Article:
In my university, and I think in most others in Ireland, and I suspect in many universities the world over, one of the key scarce resources is space. Quite often now the key problem with any new programme, new research project, new recruitment prospect, new anything really, is that we have to work out how we can accommodate it. DCU’s campus is, in terms of acreage, the smallest in Ireland, but for almost all of the university’s life there has been relentless growth; first in particular in undergraduate numbers, more recently strongly in postgraduate and staff research. During all that time there has been almost constant construction around the campus, but now the campus is very nearly fully occupied, and as you might expect the amount of construction, while significant, has still not kept pace with growth.
As we look for ways to finance new capital projects, we also need to look very carefully at how we allocate existing buildings, and how we use the campus as a whole, particularly at times of year when students are not there. Again, campus space audits and reviews are now a feature of the national system, as we try to find a way to accommodate all those initiatives we need to support. We also need to ensure that the use of space is affordable, in terms of maintenance and energy costs.
And we are not alone. The most recent issue of Chronicle of Higher Education reports that, in the United States, ‘academics will fight over money and kill over space’. We also learn how space is distributed in big public research institutions: and it might surprise some that classrooms account for only 3 per cent of space. One senior administrator is quoted as saying that the space allocation is an issue balancing efficiency and quality.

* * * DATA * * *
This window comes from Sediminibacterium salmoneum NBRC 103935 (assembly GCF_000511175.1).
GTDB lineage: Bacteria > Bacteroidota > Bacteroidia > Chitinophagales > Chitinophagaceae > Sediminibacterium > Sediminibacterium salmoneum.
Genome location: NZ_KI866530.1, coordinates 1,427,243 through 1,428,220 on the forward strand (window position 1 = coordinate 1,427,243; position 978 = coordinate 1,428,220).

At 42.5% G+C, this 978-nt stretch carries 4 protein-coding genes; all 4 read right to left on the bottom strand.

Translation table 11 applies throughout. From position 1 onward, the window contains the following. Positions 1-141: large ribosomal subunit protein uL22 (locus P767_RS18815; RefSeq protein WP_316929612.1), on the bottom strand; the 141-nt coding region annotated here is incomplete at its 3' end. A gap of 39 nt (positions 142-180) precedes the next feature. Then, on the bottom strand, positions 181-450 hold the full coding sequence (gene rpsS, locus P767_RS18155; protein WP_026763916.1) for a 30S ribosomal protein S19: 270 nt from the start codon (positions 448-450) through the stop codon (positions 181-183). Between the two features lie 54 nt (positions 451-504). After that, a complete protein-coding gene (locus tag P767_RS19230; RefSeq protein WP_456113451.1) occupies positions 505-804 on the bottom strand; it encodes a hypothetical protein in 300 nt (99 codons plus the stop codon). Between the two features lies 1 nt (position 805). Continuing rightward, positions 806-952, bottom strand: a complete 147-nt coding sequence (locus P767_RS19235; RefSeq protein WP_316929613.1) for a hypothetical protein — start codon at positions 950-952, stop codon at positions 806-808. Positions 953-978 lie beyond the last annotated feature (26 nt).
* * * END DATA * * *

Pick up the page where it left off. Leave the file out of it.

In Ireland, the risk we now run is that space and accommodation issues will become a subject for bureaucratic control by government or its agencies, with resulting loss of autonomy and an inability to respond effectively to new challenges and opportunities. On the other hand, the universities cannot expect to get support unless there is a clear policy on space issues, and this policy reflects the need both for high quality of provision and for the effective and accountable use of resources. Space allocation cannot be done in an ad hoc way, or without proper space audits, or without due consideration of the potential for resource sharing amongst institutions. In the current straitened national circumstances, these are matters to be addressed with some urgency.